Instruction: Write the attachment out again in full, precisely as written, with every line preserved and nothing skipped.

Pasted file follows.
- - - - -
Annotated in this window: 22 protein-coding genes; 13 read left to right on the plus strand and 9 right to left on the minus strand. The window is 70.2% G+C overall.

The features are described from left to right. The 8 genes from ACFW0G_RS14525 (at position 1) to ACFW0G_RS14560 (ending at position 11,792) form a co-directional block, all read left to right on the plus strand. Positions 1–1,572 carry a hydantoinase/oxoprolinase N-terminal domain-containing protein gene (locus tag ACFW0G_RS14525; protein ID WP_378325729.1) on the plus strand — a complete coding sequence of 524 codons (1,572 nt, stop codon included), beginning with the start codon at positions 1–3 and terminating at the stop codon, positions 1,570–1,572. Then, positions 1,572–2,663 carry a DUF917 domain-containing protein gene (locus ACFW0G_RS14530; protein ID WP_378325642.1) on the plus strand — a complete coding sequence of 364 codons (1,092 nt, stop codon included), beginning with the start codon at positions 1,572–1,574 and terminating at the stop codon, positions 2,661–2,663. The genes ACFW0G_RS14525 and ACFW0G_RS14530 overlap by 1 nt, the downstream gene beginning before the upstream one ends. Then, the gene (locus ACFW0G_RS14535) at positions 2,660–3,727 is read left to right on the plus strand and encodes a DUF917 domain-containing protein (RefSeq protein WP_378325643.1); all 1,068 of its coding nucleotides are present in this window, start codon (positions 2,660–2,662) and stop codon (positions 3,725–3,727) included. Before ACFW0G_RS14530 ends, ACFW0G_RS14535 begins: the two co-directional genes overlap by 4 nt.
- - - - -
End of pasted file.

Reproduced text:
Annotated in this window: 22 protein-coding genes; 13 read left to right on the plus strand and 9 right to left on the minus strand. The window is 70.2% G+C overall.

The features are described from left to right. The 8 genes from ACFW0G_RS14525 (at position 1) to ACFW0G_RS14560 (ending at position 11,792) form a co-directional block, all read left to right on the plus strand. Positions 1–1,572 carry a hydantoinase/oxoprolinase N-terminal domain-containing protein gene (locus tag ACFW0G_RS14525; protein ID WP_378325729.1) on the plus strand — a complete coding sequence of 524 codons (1,572 nt, stop codon included), beginning with the start codon at positions 1–3 and terminating at the stop codon, positions 1,570–1,572. Then, positions 1,572–2,663 carry a DUF917 domain-containing protein gene (locus ACFW0G_RS14530; protein ID WP_378325642.1) on the plus strand — a complete coding sequence of 364 codons (1,092 nt, stop codon included), beginning with the start codon at positions 1,572–1,574 and terminating at the stop codon, positions 2,661–2,663. The genes ACFW0G_RS14525 and ACFW0G_RS14530 overlap by 1 nt, the downstream gene beginning before the upstream one ends. Then, the gene (locus ACFW0G_RS14535) at positions 2,660–3,727 is read left to right on the plus strand and encodes a DUF917 domain-containing protein (RefSeq protein WP_378325643.1); all 1,068 of its coding nucleotides are present in this window, start codon (positions 2,660–2,662) and stop codon (positions 3,725–3,727) included. Before ACFW0G_RS14530 ends, ACFW0G_RS14535 begins: the two co-directional genes overlap by 4 nt.